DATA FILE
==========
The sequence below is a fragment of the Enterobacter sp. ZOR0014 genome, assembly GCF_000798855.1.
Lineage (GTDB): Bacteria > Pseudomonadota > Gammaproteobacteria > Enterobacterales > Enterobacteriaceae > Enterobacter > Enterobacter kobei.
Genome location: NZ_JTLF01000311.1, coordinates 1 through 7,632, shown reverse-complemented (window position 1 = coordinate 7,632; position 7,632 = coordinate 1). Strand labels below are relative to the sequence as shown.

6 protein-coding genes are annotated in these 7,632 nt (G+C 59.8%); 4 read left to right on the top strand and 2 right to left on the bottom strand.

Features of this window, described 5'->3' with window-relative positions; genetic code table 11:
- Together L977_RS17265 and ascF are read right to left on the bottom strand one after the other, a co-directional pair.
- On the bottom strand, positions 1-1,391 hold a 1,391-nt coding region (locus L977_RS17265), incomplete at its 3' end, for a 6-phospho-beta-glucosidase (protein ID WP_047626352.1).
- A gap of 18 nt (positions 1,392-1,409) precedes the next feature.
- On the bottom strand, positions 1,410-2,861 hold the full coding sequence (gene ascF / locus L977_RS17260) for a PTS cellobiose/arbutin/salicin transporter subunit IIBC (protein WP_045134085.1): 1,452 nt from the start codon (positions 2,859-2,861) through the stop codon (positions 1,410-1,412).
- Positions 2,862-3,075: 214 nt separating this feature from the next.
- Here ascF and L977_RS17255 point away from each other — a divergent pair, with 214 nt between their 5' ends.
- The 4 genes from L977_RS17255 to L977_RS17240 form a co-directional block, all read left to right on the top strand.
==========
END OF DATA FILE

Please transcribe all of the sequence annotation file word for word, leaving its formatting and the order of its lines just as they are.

The sequence below is a fragment of the Enterobacter sp. ZOR0014 genome, assembly GCF_000798855.1.
Lineage (GTDB): Bacteria > Pseudomonadota > Gammaproteobacteria > Enterobacterales > Enterobacteriaceae > Enterobacter > Enterobacter kobei.
Genome location: NZ_JTLF01000311.1, coordinates 1 through 7,632, shown reverse-complemented (window position 1 = coordinate 7,632; position 7,632 = coordinate 1). Strand labels below are relative to the sequence as shown.

6 protein-coding genes are annotated in these 7,632 nt (G+C 59.8%); 4 read left to right on the top strand and 2 right to left on the bottom strand.

Features of this window, described 5'->3' with window-relative positions; genetic code table 11:
- Together L977_RS17265 and ascF are read right to left on the bottom strand one after the other, a co-directional pair.
- On the bottom strand, positions 1-1,391 hold a 1,391-nt coding region (locus L977_RS17265), incomplete at its 3' end, for a 6-phospho-beta-glucosidase (protein ID WP_047626352.1).
- A gap of 18 nt (positions 1,392-1,409) precedes the next feature.
- On the bottom strand, positions 1,410-2,861 hold the full coding sequence (gene ascF / locus L977_RS17260) for a PTS cellobiose/arbutin/salicin transporter subunit IIBC (protein WP_045134085.1): 1,452 nt from the start codon (positions 2,859-2,861) through the stop codon (positions 1,410-1,412).
- Positions 2,862-3,075: 214 nt separating this feature from the next.
- Here ascF and L977_RS17255 point away from each other — a divergent pair, with 214 nt between their 5' ends.
- The 4 genes from L977_RS17255 to L977_RS17240 form a co-directional block, all read left to right on the top strand.